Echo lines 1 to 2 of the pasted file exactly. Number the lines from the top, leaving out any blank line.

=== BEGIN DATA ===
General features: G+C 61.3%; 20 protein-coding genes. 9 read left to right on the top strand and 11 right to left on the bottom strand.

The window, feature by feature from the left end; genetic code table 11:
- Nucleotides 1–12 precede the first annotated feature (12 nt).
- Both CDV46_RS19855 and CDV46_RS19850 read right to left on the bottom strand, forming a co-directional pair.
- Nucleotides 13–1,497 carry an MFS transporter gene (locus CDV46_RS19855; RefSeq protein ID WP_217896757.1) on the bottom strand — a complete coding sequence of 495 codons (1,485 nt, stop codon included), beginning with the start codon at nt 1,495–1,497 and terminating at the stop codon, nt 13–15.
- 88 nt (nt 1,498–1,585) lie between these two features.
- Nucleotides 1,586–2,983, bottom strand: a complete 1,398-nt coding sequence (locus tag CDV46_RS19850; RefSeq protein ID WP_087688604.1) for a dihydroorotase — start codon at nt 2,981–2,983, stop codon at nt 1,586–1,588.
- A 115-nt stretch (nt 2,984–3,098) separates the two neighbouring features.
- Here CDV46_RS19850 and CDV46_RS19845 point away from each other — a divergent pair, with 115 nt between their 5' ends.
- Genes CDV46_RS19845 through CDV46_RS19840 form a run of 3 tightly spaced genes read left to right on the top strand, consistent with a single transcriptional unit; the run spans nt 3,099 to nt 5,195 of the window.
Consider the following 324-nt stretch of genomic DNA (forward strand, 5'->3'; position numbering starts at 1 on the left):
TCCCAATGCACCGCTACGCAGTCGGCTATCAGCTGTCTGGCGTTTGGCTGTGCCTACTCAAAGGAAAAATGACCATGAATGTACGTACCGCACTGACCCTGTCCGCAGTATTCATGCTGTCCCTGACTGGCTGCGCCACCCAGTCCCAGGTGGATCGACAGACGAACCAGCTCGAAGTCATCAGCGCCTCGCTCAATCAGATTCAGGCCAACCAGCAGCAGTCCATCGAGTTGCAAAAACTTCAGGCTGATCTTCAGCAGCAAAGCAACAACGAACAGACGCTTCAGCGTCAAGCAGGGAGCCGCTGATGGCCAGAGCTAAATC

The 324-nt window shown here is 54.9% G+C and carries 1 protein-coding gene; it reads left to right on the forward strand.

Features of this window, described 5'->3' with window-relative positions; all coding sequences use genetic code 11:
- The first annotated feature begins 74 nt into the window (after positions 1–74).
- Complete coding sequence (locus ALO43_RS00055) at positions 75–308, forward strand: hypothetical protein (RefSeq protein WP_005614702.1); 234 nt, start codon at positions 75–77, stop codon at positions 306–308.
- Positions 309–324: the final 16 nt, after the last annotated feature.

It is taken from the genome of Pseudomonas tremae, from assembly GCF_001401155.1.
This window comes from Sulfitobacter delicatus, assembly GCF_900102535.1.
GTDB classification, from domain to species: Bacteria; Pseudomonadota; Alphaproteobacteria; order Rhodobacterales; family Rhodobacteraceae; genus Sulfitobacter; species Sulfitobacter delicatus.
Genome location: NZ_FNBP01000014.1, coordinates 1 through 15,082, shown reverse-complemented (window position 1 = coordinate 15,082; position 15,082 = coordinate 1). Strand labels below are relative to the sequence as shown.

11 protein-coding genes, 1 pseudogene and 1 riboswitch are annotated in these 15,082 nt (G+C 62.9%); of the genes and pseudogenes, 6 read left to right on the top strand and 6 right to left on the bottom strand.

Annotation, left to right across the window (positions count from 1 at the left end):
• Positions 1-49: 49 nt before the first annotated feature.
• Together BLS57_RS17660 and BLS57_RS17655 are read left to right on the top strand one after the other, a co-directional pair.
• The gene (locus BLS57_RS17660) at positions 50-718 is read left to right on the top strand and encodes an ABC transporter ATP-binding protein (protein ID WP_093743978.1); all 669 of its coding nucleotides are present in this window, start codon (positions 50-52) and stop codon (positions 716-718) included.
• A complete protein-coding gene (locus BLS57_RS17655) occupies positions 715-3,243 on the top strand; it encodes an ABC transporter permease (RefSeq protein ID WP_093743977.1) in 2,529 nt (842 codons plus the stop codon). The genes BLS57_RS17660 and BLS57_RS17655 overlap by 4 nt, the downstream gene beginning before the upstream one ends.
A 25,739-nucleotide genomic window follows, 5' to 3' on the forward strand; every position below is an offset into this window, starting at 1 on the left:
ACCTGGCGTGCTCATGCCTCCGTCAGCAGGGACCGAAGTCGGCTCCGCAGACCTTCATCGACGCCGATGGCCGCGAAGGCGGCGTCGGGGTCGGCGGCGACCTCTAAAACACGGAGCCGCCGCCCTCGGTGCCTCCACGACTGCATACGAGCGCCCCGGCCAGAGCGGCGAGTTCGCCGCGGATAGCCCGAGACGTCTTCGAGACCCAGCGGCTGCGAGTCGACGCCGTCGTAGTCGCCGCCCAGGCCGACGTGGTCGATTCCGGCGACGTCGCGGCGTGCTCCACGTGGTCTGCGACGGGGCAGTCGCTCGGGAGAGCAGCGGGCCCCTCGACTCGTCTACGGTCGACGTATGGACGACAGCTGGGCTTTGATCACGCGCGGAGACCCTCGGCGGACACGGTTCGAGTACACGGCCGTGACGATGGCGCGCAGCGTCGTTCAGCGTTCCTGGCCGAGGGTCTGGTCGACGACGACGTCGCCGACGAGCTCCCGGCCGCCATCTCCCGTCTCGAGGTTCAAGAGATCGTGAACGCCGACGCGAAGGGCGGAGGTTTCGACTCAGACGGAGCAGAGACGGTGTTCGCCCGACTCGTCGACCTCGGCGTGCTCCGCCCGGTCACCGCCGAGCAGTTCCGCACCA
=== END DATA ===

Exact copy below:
General features: G+C 61.3%; 20 protein-coding genes. 9 read left to right on the top strand and 11 right to left on the bottom strand.

The window, feature by feature from the left end; genetic code table 11: